test/SemaOpenCL/address-spaces.cl
161

We only get that if 1) the bottommost type is equal after unwrapping pointers (as far as both sides go), or 2) any of the 'shared' AS qualifiers (as far as both sides go) were different.

Sorry, should only be 2) here. Was focused on the whole 'incompatible nested qualifiers' result.

Anastasia added inline comments.
include/clang/Basic/DiagnosticSemaKinds.td
7013

Oh I see... might not worth it?

test/CodeGenOpenCL/numbered-address-space.cl
17

Ok, I will just loop in @arsenm to confirm. OpenCL doesn't regulate arbitrary address spaces. And C doesn't regulate OpenCL ones. So interplay between those two has undefined behavior in my opinion. However, OpenCL code can make use of arbitrary address spaces since it's a valid Clang extension... But I am not sure what happens with this undefined behaviors.

For this specific case I would rather expect an error... but not sure it's worth testing this anyway.

May be Matt can provide us some more insights!

test/SemaOpenCL/address-spaces.cl
161

What should the criteria be for when the pointer types 'run out'? I could have it keep digging through the other pointer until it hits a different AS?

Hmm, good point! C99 spec seems to be helpless. C++ seems to imply that it checks pointers left to right as far as I interpret that from [conv.qual]. Not sure what we should do... Would it make sense to align with C++ or otherwise whatever is simpler? At least there is a diagnostic generated. So perhaps after all it's good enough for now!

I wonder if adding a separate enum item for address spaces (something like Sema::IncompatibleNestedPointerAddressSpace) would simplify things.

This would simplify the logic on the error emission side, since we don't need to duplicate the logic for determining what went wrong, but doesn't help with diagnosing the actual problem. Probably a good idea to add it anyway, I just wanted to avoid adding a new enum member since that means updating a lot of code elsewhere.

Ok, common helper function could be another solution to avoid duplication but it seems the logic is not entirely identical.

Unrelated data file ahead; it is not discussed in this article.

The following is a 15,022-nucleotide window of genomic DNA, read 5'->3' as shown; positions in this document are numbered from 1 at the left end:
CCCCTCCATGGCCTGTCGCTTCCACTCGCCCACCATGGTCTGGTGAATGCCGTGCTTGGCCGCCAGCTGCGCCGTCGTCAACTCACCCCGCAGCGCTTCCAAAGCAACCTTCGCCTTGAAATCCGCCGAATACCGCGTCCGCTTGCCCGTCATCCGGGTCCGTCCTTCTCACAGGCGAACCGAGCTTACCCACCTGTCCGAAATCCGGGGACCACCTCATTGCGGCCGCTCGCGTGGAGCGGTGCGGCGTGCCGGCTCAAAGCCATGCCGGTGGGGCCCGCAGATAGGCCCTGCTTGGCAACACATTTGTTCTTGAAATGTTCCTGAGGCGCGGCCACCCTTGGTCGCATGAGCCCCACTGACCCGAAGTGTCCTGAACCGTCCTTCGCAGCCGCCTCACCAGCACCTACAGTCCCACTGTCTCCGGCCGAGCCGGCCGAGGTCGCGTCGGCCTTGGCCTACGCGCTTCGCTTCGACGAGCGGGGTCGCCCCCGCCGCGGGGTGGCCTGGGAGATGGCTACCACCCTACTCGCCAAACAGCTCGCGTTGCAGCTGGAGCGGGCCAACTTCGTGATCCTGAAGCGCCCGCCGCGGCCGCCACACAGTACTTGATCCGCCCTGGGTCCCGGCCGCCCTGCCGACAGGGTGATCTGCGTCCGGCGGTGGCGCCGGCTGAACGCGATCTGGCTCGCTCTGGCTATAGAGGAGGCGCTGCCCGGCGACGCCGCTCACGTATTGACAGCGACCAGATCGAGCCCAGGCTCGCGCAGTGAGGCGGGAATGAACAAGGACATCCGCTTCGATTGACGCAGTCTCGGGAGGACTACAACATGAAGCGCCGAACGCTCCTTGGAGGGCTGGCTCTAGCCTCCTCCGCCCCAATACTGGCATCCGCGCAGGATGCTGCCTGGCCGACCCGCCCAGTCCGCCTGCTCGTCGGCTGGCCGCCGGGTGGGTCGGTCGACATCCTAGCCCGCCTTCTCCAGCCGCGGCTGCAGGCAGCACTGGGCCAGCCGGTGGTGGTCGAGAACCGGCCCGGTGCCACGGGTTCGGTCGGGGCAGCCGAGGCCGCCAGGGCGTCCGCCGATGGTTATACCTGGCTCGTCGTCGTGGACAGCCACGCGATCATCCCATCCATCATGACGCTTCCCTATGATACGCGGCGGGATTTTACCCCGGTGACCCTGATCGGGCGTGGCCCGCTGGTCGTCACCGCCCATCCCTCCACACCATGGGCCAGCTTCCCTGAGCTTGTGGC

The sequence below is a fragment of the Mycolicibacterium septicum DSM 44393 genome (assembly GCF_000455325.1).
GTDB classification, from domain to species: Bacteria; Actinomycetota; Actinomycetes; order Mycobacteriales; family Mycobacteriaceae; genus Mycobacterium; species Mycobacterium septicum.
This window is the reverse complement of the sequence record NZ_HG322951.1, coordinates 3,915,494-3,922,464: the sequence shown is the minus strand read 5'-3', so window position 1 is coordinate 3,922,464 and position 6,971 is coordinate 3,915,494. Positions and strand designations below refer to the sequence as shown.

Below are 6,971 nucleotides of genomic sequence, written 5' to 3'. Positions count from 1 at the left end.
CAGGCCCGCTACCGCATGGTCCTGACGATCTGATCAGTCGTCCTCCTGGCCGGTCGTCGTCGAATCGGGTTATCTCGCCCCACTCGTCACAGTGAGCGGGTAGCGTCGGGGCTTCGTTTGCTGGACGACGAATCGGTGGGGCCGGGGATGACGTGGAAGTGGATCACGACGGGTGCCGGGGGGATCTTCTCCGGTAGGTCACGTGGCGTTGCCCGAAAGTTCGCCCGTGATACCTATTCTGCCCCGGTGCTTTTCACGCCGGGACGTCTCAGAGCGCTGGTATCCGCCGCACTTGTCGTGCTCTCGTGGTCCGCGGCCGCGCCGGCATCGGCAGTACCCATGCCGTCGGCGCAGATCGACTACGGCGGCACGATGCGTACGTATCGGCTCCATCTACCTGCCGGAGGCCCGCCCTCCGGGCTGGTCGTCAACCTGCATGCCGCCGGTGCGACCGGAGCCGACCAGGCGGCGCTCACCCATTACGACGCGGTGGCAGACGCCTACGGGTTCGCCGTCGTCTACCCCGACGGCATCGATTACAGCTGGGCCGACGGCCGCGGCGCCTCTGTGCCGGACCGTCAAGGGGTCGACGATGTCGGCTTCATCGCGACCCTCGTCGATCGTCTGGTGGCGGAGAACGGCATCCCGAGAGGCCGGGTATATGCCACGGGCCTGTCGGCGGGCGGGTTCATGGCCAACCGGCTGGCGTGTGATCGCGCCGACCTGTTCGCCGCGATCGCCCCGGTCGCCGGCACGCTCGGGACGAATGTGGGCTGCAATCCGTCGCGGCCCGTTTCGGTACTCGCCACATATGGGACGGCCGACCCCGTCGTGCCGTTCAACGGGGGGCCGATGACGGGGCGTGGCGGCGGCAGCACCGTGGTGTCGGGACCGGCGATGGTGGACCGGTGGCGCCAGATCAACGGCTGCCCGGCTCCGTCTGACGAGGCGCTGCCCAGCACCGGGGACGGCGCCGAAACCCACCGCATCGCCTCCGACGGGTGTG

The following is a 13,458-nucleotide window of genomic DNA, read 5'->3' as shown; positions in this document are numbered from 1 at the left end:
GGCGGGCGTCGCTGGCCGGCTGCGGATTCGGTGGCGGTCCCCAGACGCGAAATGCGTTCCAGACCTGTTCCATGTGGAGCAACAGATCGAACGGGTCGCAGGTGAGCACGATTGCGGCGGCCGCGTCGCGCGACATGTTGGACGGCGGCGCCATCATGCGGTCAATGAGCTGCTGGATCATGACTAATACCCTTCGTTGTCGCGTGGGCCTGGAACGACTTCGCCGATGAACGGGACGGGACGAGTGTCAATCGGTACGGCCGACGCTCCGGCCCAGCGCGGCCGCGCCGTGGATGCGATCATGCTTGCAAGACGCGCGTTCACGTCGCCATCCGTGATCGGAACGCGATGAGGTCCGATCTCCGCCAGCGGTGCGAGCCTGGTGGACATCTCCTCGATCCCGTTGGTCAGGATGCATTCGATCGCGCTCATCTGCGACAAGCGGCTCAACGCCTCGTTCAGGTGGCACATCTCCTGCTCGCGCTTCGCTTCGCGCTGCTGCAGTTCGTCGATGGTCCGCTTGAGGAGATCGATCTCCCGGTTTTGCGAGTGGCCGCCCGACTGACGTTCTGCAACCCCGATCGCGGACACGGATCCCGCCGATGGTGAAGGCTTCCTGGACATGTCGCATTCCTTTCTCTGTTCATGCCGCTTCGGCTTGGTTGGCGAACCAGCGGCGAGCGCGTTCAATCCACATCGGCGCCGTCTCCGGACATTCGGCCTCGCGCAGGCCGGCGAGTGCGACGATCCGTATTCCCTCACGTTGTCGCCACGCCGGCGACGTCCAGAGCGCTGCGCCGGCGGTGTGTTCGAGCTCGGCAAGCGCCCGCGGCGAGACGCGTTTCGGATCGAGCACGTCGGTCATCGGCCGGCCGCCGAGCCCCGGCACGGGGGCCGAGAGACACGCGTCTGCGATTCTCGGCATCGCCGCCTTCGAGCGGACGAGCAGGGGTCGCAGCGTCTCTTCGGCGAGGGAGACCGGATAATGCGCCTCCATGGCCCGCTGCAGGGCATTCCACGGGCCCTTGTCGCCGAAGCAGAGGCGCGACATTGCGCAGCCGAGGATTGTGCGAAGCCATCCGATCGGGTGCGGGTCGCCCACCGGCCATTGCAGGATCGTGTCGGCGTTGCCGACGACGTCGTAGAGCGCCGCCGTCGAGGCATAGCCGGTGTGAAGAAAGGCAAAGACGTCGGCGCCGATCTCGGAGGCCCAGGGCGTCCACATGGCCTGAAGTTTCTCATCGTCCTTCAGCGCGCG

ebevhan updated this revision to Diff 187531.Feb 20 2019, 1:33 AM
ebevhan marked 2 inline comments as done.Feb 20 2019, 1:45 AM
ebevhan added inline comments.
include/clang/Basic/DiagnosticSemaKinds.td
7013

I think keeping the generality makes it a bit simpler. Technically many of the errors here could be folded into one or two instead, but that hasn't been done, so...

test/SemaOpenCL/address-spaces.cl
161

Would it make sense to align with C++ or otherwise whatever is simpler?

I think C++ is a bit stricter in general, it doesn't permit this, but C is more lenient. There is a diagnostic, so I left a FIXME but it should probably be revisited.

Ok, common helper function could be another solution to avoid duplication but it seems the logic is not entirely identical.

I added a new enum member and removed the logic on the error emission side.

Anastasia added inline comments.Feb 20 2019, 2:53 AM
lib/Sema/SemaExpr.cpp
7811

I am wondering since the behavior is so specialized for the address spaces whether we should name this something like IncompatibleNestedPointerAddressSpaceMismatch.

test/SemaOpenCL/address-spaces.cl
159

Are we sure it has to be an error? May be we can change this wording to something like - unknown behavior that needs clarifying? Some similar text to your comment in the code.

ebevhan updated this revision to Diff 188504.Feb 27 2019, 2:18 AM
ebevhan marked an inline comment as done.
ebevhan marked an inline comment as done.
ebevhan added inline comments.
test/SemaOpenCL/address-spaces.cl
159

Well... If __private int ** to __generic int ** is an error but __private int *** to __generic int ** isn't, that seems a bit odd to me...

Anastasia accepted this revision.Feb 27 2019, 9:54 AM

LGTM! Thanks a lot for fixing this old bug! Btw, do you plan to look at generalizing this to C++ as well?